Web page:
Wish me luck!

Unboxing: September Uppercase 

As you may remember, Owlcrate’s September box theme (Mythical Creatures) didn’t appeal to me at all and I opted to skip this month with them. 

But I didn’t want to go a month without a box…especially my birthday month (more on that later) so I opted to try out Uppercase this month, and I was not disappointed!

First of all, how effin’ cute is the packaging?! It’s not bulky and doesn’t take up space in the way other boxes do. I mean I can’t be the only one who for some reason takes forever to throw out boxes, can I?

Inside the cute bag are delightful little treasures!

  • A signed copy of Warcross by Marie Lu
  • A Warcross button
  • Hogwarts house crest coasters
  • An Uppercase exclusive “Book Queen” keychain 
  • An ALA Banned Book Week sticker 
  • A Reading Experience bookmark 

For the price (it’s one of the most affordable book subscription boxes) it’s a great buy! I’m really pleased with it, and actually can’t wait to read Warcross!

I’ll be back on Owlcrate next month for their “Meet Me in the Forest” theme, and I’m debating trying out LitCube’s “It’s Just a Bunch of Hocus Pocus” box.

If You Like… Weekly Read-a-like Post

So, remember when I said I felt like I was on an upswing and would be posting regularly again?

I was wrong.

I went down again… hard. But I am trying to put my stuff back on track, and part of that is working on my RA (reads’ advisory) skills for my job. With that as a goal I’m going to try to do a weekly “Read-a-like” recommendations for popular novels or authors.
So without further ado…

If You Liked The Handmaid’s Tale by Margaret Atwood…

The Handmaid’s Tale is one of those books that should come in your hypothetical feminist starter pack. It so broadly draws a picture of objectification and oppressive gender roles in society that it would be hard to walk away from reading it without it altering the way you look at the world we live in. In fact, its political and social message have in some cases been deemed dangerous/offensive to the public, and the novel has been a staple on the ALA’s most frequently banned and challenged books list for decades. If you’ve liked A Handmaid’s Tale or are intrigued by the feminist subject matter I have a few recommendations for you.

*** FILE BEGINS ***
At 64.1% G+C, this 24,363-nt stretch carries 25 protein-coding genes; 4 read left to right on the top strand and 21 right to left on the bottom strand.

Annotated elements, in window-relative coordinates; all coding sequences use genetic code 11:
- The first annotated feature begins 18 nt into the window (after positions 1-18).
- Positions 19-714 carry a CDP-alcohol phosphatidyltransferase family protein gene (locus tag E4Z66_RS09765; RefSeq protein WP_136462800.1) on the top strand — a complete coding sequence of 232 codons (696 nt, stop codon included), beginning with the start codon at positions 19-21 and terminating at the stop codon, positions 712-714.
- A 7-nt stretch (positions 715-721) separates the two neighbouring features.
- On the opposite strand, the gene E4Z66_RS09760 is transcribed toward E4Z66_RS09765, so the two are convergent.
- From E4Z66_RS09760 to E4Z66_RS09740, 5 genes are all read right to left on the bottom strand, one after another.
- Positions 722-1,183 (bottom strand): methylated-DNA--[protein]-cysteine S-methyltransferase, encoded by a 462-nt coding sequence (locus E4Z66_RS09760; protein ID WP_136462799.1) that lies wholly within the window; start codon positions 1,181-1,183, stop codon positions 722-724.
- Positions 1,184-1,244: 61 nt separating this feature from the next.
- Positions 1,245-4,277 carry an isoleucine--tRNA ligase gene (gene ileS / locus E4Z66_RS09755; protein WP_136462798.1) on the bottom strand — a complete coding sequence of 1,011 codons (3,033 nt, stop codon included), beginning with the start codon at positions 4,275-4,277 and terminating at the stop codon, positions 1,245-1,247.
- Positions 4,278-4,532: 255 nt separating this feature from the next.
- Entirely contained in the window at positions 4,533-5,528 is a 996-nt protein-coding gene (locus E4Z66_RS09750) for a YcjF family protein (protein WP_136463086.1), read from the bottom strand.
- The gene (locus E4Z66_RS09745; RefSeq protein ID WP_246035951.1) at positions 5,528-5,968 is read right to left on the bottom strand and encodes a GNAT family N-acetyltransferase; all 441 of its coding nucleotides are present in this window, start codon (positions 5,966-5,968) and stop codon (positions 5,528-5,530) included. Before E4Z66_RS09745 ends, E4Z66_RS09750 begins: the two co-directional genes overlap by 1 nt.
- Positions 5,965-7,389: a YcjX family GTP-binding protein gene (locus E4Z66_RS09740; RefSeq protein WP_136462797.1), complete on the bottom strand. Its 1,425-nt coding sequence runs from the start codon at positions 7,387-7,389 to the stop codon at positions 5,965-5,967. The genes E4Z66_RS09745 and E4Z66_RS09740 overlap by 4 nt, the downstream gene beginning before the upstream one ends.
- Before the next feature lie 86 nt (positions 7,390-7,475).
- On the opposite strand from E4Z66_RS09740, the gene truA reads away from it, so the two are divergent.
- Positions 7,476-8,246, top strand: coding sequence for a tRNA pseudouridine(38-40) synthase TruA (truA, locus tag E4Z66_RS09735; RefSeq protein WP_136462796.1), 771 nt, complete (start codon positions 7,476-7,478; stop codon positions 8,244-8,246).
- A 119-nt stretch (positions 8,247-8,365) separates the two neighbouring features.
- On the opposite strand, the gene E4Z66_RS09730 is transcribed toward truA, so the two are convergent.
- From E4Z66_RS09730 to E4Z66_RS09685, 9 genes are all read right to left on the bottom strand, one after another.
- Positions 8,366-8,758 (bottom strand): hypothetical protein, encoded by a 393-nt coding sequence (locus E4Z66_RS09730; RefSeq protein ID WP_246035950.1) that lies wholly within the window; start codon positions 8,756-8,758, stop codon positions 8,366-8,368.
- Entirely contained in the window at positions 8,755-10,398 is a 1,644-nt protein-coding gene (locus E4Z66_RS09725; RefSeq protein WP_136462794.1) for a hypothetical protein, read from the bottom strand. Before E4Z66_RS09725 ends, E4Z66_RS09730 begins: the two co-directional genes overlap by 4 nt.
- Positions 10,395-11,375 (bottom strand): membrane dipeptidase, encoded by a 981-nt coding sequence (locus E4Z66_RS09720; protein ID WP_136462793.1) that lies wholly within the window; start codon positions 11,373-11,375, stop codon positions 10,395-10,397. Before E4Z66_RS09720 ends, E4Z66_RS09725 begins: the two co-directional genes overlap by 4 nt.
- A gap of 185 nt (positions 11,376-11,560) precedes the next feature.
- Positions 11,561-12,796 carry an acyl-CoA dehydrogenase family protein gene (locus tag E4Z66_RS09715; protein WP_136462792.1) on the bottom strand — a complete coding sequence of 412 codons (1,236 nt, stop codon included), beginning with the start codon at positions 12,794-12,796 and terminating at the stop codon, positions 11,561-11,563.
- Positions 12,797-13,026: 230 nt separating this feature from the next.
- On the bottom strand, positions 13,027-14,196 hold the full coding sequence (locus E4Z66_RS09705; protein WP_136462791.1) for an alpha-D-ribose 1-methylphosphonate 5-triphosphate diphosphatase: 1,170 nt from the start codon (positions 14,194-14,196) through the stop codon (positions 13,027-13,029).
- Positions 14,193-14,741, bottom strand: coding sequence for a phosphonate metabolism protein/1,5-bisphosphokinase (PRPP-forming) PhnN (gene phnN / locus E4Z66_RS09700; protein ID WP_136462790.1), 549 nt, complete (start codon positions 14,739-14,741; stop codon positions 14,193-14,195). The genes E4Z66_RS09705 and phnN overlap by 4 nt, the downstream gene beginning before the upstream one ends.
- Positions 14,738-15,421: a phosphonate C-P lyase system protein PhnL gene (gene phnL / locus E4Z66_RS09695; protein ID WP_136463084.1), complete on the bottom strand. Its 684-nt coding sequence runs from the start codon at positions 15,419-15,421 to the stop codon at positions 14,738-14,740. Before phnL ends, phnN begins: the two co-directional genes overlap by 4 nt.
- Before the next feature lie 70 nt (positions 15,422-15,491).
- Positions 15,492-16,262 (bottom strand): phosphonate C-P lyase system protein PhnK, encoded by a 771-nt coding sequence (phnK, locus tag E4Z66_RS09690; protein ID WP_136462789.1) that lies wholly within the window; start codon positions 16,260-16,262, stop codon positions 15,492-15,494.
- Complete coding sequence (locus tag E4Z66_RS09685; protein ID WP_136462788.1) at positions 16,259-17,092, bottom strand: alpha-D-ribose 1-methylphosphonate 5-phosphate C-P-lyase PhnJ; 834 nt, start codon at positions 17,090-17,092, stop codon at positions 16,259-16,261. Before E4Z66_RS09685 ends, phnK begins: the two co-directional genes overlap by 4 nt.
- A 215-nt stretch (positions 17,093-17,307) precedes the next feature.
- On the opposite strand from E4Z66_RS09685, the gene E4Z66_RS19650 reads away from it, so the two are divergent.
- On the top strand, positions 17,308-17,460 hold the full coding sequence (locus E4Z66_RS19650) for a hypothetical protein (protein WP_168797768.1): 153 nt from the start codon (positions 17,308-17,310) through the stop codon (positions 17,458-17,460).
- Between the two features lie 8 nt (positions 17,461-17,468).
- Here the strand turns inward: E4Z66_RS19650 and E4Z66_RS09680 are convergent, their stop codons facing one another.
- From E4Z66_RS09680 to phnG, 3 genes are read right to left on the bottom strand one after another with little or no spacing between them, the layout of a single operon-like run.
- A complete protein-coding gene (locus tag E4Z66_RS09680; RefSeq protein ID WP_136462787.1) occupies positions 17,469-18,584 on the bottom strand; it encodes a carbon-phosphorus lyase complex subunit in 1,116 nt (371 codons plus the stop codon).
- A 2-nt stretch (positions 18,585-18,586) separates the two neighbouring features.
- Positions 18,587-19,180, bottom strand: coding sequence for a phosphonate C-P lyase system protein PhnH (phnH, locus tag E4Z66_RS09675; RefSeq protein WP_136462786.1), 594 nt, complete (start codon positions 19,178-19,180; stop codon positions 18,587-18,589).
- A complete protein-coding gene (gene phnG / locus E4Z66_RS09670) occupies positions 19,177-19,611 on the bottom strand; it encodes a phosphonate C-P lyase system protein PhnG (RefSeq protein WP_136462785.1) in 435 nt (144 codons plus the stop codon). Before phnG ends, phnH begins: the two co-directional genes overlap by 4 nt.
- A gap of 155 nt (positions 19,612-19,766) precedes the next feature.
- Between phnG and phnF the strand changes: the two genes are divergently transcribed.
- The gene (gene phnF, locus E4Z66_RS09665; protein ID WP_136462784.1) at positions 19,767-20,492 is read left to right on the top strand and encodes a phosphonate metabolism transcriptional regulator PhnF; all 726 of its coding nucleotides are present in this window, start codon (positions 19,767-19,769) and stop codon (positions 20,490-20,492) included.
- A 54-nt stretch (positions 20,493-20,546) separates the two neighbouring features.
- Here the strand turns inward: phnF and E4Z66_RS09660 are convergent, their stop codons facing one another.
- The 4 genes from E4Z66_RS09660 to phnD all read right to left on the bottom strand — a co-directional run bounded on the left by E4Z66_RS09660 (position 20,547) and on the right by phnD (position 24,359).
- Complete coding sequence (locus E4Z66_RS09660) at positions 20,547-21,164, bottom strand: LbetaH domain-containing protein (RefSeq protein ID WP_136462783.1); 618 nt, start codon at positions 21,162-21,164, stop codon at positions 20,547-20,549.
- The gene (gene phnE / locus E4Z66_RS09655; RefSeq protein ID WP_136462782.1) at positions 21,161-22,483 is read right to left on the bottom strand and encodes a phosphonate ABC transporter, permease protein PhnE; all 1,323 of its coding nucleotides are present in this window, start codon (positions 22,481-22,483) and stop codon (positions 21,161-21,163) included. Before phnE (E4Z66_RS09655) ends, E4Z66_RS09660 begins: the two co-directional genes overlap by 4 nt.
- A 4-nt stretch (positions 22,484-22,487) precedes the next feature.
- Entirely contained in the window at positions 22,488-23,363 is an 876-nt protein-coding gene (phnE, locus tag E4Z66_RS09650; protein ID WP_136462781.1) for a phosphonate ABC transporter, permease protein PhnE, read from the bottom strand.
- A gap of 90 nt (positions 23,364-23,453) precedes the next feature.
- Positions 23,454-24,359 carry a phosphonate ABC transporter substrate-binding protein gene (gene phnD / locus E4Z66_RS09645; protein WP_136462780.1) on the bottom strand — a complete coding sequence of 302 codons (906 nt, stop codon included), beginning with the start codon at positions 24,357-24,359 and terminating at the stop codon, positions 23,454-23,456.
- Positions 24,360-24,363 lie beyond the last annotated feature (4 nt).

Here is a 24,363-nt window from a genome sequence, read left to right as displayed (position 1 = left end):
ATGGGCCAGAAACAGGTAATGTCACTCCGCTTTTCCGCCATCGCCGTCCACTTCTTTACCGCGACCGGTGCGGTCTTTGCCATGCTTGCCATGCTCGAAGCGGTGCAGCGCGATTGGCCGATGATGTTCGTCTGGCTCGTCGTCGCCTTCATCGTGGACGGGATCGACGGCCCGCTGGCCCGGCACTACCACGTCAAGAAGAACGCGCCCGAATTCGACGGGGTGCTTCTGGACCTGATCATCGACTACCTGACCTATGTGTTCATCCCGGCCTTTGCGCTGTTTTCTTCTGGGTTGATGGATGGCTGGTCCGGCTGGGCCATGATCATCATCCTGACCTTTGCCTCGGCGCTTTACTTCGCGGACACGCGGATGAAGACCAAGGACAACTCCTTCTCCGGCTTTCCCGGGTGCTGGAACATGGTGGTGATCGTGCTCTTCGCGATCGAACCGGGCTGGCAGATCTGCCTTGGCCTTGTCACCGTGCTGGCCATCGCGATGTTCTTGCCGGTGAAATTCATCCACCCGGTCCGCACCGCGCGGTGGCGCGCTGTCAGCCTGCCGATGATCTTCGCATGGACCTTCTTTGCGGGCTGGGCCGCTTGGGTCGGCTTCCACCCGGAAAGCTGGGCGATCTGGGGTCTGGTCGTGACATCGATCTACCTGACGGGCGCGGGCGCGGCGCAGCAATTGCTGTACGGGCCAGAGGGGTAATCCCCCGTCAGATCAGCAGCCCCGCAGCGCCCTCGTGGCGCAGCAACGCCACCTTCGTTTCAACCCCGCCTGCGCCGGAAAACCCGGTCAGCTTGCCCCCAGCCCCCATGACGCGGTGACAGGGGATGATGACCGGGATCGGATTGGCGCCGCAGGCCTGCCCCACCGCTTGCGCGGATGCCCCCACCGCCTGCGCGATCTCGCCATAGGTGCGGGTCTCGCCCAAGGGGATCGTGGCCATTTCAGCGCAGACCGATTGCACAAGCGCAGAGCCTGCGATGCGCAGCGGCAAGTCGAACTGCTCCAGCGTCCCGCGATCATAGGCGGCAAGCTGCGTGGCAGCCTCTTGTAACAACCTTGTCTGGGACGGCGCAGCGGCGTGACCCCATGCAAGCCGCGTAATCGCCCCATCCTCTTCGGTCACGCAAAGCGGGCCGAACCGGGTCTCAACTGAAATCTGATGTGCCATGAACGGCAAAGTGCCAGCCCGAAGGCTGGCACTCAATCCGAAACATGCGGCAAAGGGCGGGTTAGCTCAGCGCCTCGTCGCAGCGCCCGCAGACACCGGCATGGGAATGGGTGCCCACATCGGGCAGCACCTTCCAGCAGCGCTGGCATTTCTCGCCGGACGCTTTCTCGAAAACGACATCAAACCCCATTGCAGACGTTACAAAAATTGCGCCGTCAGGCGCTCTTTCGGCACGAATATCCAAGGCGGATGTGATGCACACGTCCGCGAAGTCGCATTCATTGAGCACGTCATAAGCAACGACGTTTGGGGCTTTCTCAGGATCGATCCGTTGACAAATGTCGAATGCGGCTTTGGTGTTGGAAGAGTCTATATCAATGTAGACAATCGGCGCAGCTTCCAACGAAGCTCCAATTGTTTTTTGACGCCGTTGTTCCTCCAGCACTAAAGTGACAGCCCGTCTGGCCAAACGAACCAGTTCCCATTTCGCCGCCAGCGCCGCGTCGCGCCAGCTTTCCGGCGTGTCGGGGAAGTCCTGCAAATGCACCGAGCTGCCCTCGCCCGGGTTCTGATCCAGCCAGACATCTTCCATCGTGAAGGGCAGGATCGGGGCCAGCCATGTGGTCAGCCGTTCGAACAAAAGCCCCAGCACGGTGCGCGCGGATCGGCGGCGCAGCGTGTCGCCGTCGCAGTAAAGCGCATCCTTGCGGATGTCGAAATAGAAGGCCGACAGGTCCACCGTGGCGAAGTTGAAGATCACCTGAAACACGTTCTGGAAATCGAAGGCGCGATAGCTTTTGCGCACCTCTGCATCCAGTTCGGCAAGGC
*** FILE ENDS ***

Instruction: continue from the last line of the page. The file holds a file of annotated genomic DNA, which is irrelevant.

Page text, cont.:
You Might Like…

The Awakening by Kate Chopin

Like The Handmaid’s Tale, The Awakening is largely hailed as a major text in the feminist canon. It deals with the roles women are “supposed” to play in society and what the consequences are for failing to conform to those roles.

When first published in 1899, The Awakening shocked readers with its honest treatment of female marital infidelity. Audiences accustomed to the pieties of late Victorian romantic fiction were taken aback by Chopin’s daring portrayal of a woman trapped in a stifling marriage, who seeks and finds passionate physical love outside the confines of her domestic situation.

The Stepford Wives by Ira Levin

This short novel (really more of a novella) takes women’s fear of objectification and dehumanization and ratchets it waaaaaaay up. It’s scary because Levin sets it in the real world, not some future dystopia. It’s scary as hell.

For Joanna, her husband, Walter, and their children, the move to beautiful Stepford seems almost too good to be true. It is. For behind the town’s idyllic facade lies a terrible secret — a secret so shattering that no one who encounters it will ever be the same. At once a masterpiece of psychological suspense and a savage commentary on a media-driven society that values the pursuit of youth and beauty at all costs, The Stepford Wives is a novel so frightening in its final implications that the title itself has earned a place in the American lexicon.

Bumped by Megan McCafferty

Both THT and Bumped use women’s fear of only being valued for their reproductive capability as a premise. But as a YA title, this one is a bit lighter. 

When a virus makes everyone over the age of eighteen infertile, would-be parents pay teen girls to conceive and give birth to their children, making teens the most prized members of society. Girls sport fake baby bumps and the school cafeteria stocks folic-acid-infused food.